Gandalfo said he did not see Tony or the truck after it had stopped at the first set of tracks until after the collision and, therefore, was unable to supply any information concerning the conduct of the driver in the interim. The witness said he did not hear any whistle or bell sounded from the engine and did not hear the train's approach, but admitted he was not listening for it. He further testified that there were some swamp weeds about six feet high between the two sets of tracks but he did not say they would prevent the driver of the truck from seeing the approaching train. His only testimony concerning the view a person would have from the crossing along the right-of-way to the right of the truck (the direction from which the train came) was "You can't see half a mile up the track." No other testimony was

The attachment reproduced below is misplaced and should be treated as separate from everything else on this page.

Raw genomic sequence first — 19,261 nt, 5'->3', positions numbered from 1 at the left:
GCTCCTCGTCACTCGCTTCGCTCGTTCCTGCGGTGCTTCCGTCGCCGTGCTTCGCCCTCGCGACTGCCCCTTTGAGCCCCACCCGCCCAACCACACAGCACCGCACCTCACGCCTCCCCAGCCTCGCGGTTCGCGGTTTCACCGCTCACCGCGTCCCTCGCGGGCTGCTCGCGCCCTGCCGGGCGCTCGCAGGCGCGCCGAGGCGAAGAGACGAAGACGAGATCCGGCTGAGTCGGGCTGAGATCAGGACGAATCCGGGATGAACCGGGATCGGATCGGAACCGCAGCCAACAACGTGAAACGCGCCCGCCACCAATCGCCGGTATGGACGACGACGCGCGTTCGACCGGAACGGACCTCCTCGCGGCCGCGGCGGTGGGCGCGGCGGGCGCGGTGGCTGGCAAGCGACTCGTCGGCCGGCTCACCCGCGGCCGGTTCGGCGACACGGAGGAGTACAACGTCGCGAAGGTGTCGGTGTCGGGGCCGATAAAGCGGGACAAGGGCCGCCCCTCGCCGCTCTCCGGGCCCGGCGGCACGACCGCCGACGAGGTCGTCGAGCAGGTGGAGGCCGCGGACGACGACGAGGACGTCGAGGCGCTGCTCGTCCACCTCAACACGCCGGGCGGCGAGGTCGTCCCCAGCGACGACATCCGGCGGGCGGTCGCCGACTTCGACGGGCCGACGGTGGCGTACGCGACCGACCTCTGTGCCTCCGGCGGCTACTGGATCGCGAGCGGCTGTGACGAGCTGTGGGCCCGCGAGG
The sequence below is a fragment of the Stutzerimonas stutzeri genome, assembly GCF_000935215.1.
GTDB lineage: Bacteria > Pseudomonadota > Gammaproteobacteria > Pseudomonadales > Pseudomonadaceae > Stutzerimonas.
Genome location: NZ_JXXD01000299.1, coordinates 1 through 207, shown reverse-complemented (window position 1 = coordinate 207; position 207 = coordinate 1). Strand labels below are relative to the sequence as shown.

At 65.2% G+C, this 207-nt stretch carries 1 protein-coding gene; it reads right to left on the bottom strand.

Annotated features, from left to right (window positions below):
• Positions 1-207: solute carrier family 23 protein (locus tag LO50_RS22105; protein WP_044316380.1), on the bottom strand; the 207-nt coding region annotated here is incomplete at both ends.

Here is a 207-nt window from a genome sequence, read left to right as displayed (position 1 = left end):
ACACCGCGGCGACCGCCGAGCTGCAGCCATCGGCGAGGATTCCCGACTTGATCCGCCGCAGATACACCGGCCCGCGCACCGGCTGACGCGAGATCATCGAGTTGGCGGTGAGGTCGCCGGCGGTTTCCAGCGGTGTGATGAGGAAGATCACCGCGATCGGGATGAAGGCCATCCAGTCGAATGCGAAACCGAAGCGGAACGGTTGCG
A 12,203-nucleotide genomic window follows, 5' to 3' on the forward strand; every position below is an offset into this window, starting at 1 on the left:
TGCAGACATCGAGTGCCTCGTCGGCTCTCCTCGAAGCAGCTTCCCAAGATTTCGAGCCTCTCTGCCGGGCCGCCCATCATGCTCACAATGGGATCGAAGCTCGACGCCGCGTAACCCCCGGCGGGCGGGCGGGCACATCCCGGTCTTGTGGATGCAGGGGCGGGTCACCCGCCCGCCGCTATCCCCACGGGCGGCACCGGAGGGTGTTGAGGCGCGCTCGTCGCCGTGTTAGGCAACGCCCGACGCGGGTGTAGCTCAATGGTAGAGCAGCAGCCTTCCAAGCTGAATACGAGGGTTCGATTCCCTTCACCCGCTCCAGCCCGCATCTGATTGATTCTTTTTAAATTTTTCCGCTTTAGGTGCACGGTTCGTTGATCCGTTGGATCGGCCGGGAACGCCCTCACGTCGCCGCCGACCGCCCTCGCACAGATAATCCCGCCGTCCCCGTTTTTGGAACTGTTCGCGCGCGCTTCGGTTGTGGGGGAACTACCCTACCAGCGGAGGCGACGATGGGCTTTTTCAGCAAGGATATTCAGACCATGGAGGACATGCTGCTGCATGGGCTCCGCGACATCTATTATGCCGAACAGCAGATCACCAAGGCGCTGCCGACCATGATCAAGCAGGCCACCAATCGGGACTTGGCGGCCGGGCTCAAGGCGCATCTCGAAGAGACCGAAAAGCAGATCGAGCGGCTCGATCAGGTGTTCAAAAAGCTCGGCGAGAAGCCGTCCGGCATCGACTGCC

produced by the plaintiff concerning the happening of the accident.